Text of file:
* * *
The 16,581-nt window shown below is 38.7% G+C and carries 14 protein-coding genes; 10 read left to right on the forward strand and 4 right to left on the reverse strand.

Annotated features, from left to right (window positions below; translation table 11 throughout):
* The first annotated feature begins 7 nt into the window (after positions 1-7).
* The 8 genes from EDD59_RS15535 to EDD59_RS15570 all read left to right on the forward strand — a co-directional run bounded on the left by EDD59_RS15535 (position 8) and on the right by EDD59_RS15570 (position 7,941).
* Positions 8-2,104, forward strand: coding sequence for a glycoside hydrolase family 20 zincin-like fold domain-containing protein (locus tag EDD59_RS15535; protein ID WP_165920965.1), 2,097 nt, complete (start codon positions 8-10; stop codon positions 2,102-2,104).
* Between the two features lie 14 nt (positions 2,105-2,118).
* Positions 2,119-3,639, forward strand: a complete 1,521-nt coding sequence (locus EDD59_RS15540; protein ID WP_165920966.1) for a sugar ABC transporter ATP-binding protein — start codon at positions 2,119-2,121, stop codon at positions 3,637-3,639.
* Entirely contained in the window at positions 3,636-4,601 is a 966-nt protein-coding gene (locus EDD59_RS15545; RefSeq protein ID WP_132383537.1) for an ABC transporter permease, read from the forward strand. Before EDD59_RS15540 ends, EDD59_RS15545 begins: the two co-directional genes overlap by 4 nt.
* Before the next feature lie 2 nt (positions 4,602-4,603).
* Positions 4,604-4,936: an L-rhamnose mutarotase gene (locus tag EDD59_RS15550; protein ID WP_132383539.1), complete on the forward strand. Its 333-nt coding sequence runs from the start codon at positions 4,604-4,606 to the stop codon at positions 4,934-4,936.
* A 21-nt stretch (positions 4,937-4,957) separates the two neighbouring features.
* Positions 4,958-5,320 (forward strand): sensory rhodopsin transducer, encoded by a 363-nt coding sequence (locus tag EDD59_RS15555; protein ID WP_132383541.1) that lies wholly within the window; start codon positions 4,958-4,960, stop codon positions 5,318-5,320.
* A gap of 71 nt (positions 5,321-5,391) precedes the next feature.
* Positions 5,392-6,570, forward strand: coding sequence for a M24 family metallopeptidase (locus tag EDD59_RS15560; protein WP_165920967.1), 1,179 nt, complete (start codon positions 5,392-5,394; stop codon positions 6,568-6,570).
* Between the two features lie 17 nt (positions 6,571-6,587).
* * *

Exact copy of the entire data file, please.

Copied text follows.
The 16,581-nt window shown below is 38.7% G+C and carries 14 protein-coding genes; 10 read left to right on the forward strand and 4 right to left on the reverse strand.

Annotated features, from left to right (window positions below; translation table 11 throughout):
* The first annotated feature begins 7 nt into the window (after positions 1-7).
* The 8 genes from EDD59_RS15535 to EDD59_RS15570 all read left to right on the forward strand — a co-directional run bounded on the left by EDD59_RS15535 (position 8) and on the right by EDD59_RS15570 (position 7,941).
* Positions 8-2,104, forward strand: coding sequence for a glycoside hydrolase family 20 zincin-like fold domain-containing protein (locus tag EDD59_RS15535; protein ID WP_165920965.1), 2,097 nt, complete (start codon positions 8-10; stop codon positions 2,102-2,104).
* Between the two features lie 14 nt (positions 2,105-2,118).
* Positions 2,119-3,639, forward strand: a complete 1,521-nt coding sequence (locus EDD59_RS15540; protein ID WP_165920966.1) for a sugar ABC transporter ATP-binding protein — start codon at positions 2,119-2,121, stop codon at positions 3,637-3,639.
* Entirely contained in the window at positions 3,636-4,601 is a 966-nt protein-coding gene (locus EDD59_RS15545; RefSeq protein ID WP_132383537.1) for an ABC transporter permease, read from the forward strand. Before EDD59_RS15540 ends, EDD59_RS15545 begins: the two co-directional genes overlap by 4 nt.
* Before the next feature lie 2 nt (positions 4,602-4,603).
* Positions 4,604-4,936: an L-rhamnose mutarotase gene (locus tag EDD59_RS15550; protein ID WP_132383539.1), complete on the forward strand. Its 333-nt coding sequence runs from the start codon at positions 4,604-4,606 to the stop codon at positions 4,934-4,936.
* A 21-nt stretch (positions 4,937-4,957) separates the two neighbouring features.
* Positions 4,958-5,320 (forward strand): sensory rhodopsin transducer, encoded by a 363-nt coding sequence (locus tag EDD59_RS15555; protein ID WP_132383541.1) that lies wholly within the window; start codon positions 4,958-4,960, stop codon positions 5,318-5,320.
* A gap of 71 nt (positions 5,321-5,391) precedes the next feature.
* Positions 5,392-6,570, forward strand: coding sequence for a M24 family metallopeptidase (locus tag EDD59_RS15560; protein WP_165920967.1), 1,179 nt, complete (start codon positions 5,392-5,394; stop codon positions 6,568-6,570).
* Between the two features lie 17 nt (positions 6,571-6,587).